If the Ebola Virus Goes Airborne, 1.2 million Will Die Expert Predicts
Econometrics expert Francis Smart has predicted that if the Ebola virus does mutate into an airborne form, 1.2 million people will die from the disease. Smart, from the Michigan State University, published an article in Econometrics by Stimulation in which he outlined the mechanics of his prediction based on the research done by others.
Currently the World Health Organization (WHO) has predicted that Ebola will kill 20,000 people within the next six months. Smart argues that this number is based on the assumption that the virus will not mutate into a version of itself which travels though air.
Smart used an econometric stimulation model and based his calculations on the prediction of 20,000 infections in six months that the WHO had previously issued.
He also looked at the struggles facing the countries that are currently fighting the Ebola virus. Liberia in particular is facing huge issues as far as controlling the spread of disease is concerned. Medical supplies are desperately low, health workers and doctors are contracting the disease themselves, and there is a degree of civil unrest as panic sets in.
The WHO has predicted that six months is optimistic. This is the minimum amount of time that they think is needed in order to stop the disease from spreading. The statement in which they offered the prediction of 20,000 infections was published on Aug. 28, almost three weeks ago.
The estimate was made in the assumption that the Ebola outbreak control effort would receive compete international back up and that every step in the plan that the WHO had drawn up to tackle the disease spread would be followed. Should international aid not be sufficient, or the plan not be executed sufficiently, the prediction was that the number of people infected with the virus would be far greater.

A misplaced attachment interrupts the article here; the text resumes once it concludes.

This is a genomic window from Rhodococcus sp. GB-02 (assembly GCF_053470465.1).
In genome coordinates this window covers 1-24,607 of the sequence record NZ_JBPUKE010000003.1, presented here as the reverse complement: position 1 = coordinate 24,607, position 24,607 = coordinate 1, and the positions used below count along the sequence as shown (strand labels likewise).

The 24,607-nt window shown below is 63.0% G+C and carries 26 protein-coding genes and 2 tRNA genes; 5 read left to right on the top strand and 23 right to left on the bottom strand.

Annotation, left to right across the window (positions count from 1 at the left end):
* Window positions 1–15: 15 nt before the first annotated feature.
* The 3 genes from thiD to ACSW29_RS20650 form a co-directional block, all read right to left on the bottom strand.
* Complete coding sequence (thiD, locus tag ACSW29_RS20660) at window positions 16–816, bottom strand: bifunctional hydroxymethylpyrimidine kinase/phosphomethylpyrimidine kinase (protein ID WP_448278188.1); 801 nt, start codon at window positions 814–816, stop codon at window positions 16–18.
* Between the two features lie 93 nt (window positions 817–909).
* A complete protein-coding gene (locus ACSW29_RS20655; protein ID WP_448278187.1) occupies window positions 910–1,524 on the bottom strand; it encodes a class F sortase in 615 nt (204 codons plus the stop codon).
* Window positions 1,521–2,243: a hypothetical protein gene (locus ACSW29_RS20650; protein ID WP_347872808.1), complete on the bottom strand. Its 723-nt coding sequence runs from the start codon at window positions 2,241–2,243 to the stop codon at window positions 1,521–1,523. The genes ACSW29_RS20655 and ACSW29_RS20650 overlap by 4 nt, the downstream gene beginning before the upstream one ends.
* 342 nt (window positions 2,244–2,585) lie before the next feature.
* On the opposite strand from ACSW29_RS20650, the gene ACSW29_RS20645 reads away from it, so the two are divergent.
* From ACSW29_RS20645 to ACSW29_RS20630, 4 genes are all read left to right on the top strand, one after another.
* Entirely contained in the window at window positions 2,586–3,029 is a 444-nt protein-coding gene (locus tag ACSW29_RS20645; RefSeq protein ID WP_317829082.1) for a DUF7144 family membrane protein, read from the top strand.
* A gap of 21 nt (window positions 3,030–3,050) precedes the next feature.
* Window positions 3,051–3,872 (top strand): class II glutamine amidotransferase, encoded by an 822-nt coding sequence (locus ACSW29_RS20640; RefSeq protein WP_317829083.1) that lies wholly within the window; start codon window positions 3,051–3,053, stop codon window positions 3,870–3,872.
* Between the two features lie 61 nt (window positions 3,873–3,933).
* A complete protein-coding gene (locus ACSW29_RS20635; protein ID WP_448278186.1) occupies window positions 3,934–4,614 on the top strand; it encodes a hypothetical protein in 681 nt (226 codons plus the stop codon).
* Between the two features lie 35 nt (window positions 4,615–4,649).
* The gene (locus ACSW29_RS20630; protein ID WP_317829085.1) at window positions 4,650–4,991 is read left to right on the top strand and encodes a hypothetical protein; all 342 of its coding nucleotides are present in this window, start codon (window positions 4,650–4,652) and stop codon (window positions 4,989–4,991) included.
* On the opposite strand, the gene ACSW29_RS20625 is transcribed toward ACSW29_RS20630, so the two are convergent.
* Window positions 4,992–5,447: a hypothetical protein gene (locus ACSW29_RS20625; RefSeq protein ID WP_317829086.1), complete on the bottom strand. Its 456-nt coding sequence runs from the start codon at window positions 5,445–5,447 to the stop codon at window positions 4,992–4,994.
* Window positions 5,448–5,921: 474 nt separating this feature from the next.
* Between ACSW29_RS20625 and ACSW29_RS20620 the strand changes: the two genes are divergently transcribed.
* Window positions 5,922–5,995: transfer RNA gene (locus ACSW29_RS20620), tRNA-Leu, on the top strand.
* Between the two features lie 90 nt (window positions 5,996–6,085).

The prediction was also made under the assumption that the virus would not mutate into an airborne form. This, according to experts such as Michael Osterholm, is a big assumption.
Osterholm, Director at Minnesota University’s Center for Infectious Disease research and Policy, explains that viruses do mutate, and to assume that this one will not could be a mistake. Other strains of the Ebola virus, such as Ebola Reston, have previously demonstrated the ability to mutate into airborne versions of themselves. Osterholm says that due to the density of the spread in the most recent outbreak in West Africa, there is the chance that the virus could change itself each time it replicates.
Smart says that death toll numbers based on the more pessimistic opinion that the Ebola virus could mutate and go airborne are much greater. He believes that 20,000 is “vastly too small” and the prediction is “entirely based on effective and well-funded international relief mission..”He went on to predict that by Oct. 24 there will already be over 20,000 cases of the disease, a far shorter time period that the six months that the WHO predicted. Smart continues his analysis to conclude that as many as 4.7 million people will become infected and 1.2 million will die.
The populations of Liberia, Guinea and Sierra Leone are approximately 4 million, 10 million and 6 million respectively. Smart asks if Liberia and the other heavily effected nations will continue to have the resources to control the disease spread even to the extent that they are doing now. He thinks not.
The calculations of Smart, an expert in econometrics, led him to urge that the global effort to fight the disease in West Africa increase resources and prioritize reducing the spread of the virus. Smart wrote that it is “extremely foolish” of any nation to think that they are immune to the Ebola virus. He said that the possibility for the disease to become airborne would lead to a global spread, an “unprecedented number of deaths,” and that as many as 1.2 million people could die from the disease. Liberty Voice